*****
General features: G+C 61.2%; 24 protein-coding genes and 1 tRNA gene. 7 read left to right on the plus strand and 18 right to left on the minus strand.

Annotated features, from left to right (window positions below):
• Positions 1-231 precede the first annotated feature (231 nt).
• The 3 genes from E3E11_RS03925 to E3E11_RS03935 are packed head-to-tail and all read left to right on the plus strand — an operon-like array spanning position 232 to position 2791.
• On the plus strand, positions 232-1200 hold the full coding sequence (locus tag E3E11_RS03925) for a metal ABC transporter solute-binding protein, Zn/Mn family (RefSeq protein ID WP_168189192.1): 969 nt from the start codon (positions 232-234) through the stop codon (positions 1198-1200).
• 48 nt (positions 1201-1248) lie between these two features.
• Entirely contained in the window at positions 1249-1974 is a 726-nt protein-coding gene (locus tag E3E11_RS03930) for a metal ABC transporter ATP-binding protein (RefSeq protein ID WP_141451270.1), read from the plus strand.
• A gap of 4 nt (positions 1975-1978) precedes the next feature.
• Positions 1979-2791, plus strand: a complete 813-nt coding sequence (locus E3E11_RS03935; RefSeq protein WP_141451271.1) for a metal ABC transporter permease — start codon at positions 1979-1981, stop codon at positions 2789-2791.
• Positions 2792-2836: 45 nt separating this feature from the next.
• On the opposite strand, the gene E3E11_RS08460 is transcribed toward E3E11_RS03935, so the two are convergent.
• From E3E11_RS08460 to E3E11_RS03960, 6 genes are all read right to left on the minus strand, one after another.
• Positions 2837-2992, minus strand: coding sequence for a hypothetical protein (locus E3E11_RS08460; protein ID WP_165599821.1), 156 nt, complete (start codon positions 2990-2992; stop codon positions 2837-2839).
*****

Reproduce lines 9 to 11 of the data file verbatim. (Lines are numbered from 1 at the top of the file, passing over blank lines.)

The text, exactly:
• Positions 1979-2791, plus strand: a complete 813-nt coding sequence (locus E3E11_RS03935; RefSeq protein WP_141451271.1) for a metal ABC transporter permease — start codon at positions 1979-1981, stop codon at positions 2789-2791.
• Positions 2792-2836: 45 nt separating this feature from the next.
• On the opposite strand, the gene E3E11_RS08460 is transcribed toward E3E11_RS03935, so the two are convergent.